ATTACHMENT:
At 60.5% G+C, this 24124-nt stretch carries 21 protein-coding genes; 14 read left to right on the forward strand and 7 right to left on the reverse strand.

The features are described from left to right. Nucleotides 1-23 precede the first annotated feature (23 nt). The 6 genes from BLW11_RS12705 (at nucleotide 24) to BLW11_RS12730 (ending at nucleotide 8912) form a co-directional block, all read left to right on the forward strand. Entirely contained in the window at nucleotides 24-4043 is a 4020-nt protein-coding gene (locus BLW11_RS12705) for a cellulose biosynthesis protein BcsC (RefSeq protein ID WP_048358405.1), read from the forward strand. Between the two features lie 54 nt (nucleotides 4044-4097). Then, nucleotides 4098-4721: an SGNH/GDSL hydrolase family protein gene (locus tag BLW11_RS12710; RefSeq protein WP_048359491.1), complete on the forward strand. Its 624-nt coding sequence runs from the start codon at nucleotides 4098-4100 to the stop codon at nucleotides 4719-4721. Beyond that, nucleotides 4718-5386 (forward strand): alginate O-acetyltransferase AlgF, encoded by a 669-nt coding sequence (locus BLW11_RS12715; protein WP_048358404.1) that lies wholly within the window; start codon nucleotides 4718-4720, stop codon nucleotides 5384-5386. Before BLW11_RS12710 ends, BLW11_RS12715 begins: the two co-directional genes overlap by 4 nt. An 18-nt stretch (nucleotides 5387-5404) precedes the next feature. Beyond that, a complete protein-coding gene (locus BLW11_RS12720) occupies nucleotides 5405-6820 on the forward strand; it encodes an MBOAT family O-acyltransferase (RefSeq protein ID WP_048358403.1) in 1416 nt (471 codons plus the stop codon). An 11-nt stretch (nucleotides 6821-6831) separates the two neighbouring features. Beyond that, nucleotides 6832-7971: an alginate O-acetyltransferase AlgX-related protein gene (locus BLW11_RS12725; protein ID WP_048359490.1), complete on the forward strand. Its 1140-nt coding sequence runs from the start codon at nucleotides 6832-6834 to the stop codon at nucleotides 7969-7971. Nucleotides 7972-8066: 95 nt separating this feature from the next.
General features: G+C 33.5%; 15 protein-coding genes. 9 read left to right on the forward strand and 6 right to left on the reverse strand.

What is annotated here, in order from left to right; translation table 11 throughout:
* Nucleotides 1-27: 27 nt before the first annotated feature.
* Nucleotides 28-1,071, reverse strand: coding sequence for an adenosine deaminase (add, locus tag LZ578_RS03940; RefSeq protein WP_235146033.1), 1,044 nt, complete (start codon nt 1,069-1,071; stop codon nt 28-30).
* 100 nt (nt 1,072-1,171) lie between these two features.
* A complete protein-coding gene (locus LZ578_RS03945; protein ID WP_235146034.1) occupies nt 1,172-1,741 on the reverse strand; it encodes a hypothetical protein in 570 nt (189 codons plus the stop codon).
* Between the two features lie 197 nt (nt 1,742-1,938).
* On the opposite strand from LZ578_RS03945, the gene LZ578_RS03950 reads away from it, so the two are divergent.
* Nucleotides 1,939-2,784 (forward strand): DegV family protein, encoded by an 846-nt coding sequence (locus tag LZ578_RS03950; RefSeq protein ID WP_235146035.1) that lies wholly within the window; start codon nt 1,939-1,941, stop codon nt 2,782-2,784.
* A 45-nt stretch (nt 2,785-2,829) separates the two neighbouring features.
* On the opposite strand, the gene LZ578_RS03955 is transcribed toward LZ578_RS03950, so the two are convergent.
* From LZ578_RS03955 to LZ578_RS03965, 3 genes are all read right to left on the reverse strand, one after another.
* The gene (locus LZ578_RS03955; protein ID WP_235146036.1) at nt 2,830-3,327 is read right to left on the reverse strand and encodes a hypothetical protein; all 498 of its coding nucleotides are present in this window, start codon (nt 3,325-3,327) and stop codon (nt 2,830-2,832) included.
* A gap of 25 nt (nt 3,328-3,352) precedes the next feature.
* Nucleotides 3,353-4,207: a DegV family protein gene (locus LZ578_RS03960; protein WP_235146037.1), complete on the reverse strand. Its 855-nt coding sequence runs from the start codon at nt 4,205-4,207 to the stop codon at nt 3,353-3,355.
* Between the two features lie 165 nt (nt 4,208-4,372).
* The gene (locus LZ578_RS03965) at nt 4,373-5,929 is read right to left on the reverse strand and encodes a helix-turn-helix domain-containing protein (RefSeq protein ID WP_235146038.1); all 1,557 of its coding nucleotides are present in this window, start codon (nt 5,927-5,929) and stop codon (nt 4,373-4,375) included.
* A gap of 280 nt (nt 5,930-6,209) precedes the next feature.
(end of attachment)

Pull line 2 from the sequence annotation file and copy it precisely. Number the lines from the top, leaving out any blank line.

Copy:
The features are described from left to right. Nucleotides 1-23 precede the first annotated feature (23 nt). The 6 genes from BLW11_RS12705 (at nucleotide 24) to BLW11_RS12730 (ending at nucleotide 8912) form a co-directional block, all read left to right on the forward strand. Entirely contained in the window at nucleotides 24-4043 is a 4020-nt protein-coding gene (locus BLW11_RS12705) for a cellulose biosynthesis protein BcsC (RefSeq protein ID WP_048358405.1), read from the forward strand. Between the two features lie 54 nt (nucleotides 4044-4097). Then, nucleotides 4098-4721: an SGNH/GDSL hydrolase family protein gene (locus tag BLW11_RS12710; RefSeq protein WP_048359491.1), complete on the forward strand. Its 624-nt coding sequence runs from the start codon at nucleotides 4098-4100 to the stop codon at nucleotides 4719-4721. Beyond that, nucleotides 4718-5386 (forward strand): alginate O-acetyltransferase AlgF, encoded by a 669-nt coding sequence (locus BLW11_RS12715; protein WP_048358404.1) that lies wholly within the window; start codon nucleotides 4718-4720, stop codon nucleotides 5384-5386. Before BLW11_RS12710 ends, BLW11_RS12715 begins: the two co-directional genes overlap by 4 nt. An 18-nt stretch (nucleotides 5387-5404) precedes the next feature. Beyond that, a complete protein-coding gene (locus BLW11_RS12720) occupies nucleotides 5405-6820 on the forward strand; it encodes an MBOAT family O-acyltransferase (RefSeq protein ID WP_048358403.1) in 1416 nt (471 codons plus the stop codon). An 11-nt stretch (nucleotides 6821-6831) separates the two neighbouring features. Beyond that, nucleotides 6832-7971: an alginate O-acetyltransferase AlgX-related protein gene (locus BLW11_RS12725; protein ID WP_048359490.1), complete on the forward strand. Its 1140-nt coding sequence runs from the start codon at nucleotides 6832-6834 to the stop codon at nucleotides 7969-7971. Nucleotides 7972-8066: 95 nt separating this feature from the next.